Fast Food Bible study filling souls
Few groups can rightfully make the claim of going strong for more than three decades. Southeastern Bible College can do even better.
The school celebrates 75 years of Christian education this year. It also celebrates 35 years of serving the community with a community Bible study.
The study continues this month with the study of the book of Mark.
Anita Scroggins said the study fulfills multiple purposes.
“No. 1, we hope to further the gospel; help people learn more about what the word says and give them a deeper understanding of the word,” Scroggins said.
She said the school also hopes community events allow people to better understand the school’s purpose.
Pete Clifford, assistant to the president at SEBC, began attending the study soon after he came to SEBC five years ago. Clifford himself has been a minister for 57 years, but said every soul needs to learn more about God daily.
“I need refreshment as much as anyone,” he said. “It helps me to get a different perspective and to focus on an in-depth study.”
While the study is in-depth it also focuses on what organizers call the “Fast Food Gospel.”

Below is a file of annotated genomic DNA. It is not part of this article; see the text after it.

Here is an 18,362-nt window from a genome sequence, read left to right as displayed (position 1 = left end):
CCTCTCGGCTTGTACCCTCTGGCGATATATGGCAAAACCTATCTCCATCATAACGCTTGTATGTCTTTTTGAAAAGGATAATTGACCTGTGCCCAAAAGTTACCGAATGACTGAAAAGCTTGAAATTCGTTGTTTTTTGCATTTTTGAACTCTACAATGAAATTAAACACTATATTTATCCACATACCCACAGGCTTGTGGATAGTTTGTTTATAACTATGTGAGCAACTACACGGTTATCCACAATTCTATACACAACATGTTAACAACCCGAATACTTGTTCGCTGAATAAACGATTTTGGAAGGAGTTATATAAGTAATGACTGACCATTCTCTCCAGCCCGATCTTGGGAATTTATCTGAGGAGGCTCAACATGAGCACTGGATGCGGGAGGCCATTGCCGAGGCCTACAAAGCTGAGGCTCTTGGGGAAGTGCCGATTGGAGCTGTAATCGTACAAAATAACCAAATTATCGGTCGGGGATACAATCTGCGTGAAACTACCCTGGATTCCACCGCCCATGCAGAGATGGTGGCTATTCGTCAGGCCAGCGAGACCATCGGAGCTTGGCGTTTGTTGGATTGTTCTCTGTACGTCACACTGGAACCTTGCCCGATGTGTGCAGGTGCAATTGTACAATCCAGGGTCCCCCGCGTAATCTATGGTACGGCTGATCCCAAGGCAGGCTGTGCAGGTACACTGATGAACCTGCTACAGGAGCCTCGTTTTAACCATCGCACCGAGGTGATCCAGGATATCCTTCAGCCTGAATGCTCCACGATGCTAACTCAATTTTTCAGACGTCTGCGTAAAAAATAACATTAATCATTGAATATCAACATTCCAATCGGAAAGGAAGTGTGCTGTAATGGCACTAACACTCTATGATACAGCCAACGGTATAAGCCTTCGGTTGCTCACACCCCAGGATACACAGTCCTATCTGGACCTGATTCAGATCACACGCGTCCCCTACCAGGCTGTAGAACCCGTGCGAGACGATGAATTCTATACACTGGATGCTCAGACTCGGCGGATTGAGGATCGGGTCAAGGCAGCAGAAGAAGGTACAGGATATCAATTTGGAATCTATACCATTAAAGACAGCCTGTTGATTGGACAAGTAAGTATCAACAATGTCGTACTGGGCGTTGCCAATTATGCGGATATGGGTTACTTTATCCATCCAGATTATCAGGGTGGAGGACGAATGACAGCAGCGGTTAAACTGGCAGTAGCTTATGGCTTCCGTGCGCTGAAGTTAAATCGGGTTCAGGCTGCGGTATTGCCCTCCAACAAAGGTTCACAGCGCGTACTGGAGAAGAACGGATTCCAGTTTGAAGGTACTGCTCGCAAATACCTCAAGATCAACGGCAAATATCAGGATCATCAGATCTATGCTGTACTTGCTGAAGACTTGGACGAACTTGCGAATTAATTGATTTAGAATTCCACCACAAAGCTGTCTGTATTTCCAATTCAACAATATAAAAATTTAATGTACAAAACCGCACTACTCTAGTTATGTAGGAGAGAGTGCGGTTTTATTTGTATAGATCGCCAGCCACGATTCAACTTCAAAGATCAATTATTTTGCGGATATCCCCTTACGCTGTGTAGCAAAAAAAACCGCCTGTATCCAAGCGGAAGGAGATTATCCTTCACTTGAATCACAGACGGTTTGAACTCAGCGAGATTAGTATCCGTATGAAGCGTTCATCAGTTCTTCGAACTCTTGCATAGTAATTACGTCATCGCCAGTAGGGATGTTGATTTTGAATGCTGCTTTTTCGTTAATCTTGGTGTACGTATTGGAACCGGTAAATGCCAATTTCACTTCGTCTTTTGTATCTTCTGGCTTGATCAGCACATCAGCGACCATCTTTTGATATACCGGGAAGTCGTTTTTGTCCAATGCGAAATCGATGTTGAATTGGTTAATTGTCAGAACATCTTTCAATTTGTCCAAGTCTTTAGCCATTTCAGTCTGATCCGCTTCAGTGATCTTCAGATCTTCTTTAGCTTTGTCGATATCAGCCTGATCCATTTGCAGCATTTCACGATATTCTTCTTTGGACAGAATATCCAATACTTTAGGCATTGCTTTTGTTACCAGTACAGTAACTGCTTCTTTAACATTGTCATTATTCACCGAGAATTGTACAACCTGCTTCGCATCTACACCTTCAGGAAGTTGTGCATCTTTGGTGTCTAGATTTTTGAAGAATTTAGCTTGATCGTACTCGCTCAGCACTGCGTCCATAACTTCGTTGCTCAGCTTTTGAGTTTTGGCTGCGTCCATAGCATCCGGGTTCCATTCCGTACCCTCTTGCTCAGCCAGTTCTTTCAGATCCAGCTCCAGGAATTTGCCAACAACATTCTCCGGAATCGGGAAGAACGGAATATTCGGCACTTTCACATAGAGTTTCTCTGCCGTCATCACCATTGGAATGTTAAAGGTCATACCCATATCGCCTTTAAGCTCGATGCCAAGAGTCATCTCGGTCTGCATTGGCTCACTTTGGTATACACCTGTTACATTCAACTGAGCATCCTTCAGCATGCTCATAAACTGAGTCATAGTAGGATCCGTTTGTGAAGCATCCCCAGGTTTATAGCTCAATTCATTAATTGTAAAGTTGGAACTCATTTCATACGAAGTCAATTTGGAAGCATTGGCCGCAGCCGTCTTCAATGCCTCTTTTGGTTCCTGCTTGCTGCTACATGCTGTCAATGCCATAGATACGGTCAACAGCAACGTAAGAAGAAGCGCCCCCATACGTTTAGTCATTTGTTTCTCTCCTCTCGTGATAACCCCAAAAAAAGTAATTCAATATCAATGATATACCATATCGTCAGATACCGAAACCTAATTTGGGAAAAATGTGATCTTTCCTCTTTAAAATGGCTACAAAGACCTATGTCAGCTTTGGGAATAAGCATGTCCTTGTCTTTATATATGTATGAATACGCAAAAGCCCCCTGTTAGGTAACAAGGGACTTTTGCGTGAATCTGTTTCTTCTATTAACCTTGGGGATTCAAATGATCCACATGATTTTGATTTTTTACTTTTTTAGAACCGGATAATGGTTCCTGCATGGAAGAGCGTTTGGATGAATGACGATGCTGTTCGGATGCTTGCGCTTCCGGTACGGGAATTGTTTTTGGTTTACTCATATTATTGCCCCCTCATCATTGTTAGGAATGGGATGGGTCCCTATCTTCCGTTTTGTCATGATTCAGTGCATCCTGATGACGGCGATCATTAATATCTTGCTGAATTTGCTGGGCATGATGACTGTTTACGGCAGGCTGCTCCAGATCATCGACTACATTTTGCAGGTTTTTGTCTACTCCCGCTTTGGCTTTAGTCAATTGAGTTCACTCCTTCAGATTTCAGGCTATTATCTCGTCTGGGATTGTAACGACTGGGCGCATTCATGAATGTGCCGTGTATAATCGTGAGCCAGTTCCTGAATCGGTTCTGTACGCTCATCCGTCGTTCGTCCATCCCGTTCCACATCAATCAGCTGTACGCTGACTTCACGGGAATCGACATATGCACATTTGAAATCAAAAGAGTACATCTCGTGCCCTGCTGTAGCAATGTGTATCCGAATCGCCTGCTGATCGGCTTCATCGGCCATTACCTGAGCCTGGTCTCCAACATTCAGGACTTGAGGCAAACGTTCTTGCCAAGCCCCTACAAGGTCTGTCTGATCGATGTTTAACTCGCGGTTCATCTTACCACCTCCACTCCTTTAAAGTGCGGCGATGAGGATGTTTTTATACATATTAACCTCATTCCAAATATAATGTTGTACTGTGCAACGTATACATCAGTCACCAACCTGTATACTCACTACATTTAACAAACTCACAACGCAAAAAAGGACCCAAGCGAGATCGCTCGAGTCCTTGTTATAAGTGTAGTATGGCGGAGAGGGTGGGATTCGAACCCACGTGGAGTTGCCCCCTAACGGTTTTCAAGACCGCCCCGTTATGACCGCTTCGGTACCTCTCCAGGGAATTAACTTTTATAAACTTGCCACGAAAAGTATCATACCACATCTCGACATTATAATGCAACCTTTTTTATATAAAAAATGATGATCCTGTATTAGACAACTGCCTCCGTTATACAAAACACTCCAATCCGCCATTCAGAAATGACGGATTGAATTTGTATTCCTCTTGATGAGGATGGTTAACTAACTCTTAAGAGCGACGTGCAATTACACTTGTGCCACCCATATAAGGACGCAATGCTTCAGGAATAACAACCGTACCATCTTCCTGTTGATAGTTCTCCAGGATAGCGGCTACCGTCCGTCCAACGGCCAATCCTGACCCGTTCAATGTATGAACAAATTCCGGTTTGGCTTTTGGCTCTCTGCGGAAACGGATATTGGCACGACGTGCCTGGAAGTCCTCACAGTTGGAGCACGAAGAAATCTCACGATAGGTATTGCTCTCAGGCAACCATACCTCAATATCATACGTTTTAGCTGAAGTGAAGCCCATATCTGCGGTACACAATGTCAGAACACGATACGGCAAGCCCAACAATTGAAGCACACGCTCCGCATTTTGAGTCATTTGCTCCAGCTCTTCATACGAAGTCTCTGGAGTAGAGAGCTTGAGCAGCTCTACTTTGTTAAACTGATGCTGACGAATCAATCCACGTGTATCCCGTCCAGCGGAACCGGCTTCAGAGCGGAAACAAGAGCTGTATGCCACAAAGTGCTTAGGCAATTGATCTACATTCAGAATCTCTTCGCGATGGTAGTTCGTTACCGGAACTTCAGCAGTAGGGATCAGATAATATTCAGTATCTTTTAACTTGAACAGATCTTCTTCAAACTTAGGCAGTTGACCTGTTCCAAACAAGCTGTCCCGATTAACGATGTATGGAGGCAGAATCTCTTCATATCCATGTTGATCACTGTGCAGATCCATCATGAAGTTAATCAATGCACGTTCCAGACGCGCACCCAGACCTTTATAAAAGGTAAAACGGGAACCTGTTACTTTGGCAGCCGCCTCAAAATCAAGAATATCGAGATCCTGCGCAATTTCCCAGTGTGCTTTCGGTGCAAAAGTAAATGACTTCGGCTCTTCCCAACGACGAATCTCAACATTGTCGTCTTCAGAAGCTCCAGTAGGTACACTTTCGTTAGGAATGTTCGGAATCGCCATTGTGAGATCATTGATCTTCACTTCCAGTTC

Scroggins said Mark is the shortest of the four gospels and gives you a direct look at Jesus actions. Jesus uses the word immediate 41 times in Mark, according to a release about the Bible study. Scroggins said people today can use the lessons every day.
“It helps you with your walk,” Scroggins said. “With the world being the way it is today, you need every tool you can get to make it day to day.”
Clifford said many people enjoy the study so much they drive from as far as Anniston to take part. He also said the 50-100 people who attend each week are diverse.
He said there are senior citizens, motorcycle enthusiasts and young professionals. Appreciating the commonality between all of those people is special.
“It’s an expansion of your learning, but at the same time it’s the knowledge that there are others there reaching out for the same thing,” he said.
They come yearning to know more about God, Clifford said.
“It is done in such a way that if you want a question answered, you don’t feel embarrasment of expressing your ignorance on a subject,” he said. “We are all considered new students and are all there to learn.”
The study lasts three months. Attendees can choose to attend at 7 p.m. on Mondays or 10:30 a.m. on Tuesday mornings. The first classes will be Jan. 18 at 7 p.m. and Jan. 19 at 10:30 a.m. For more information, call Scroggins at 970-9213.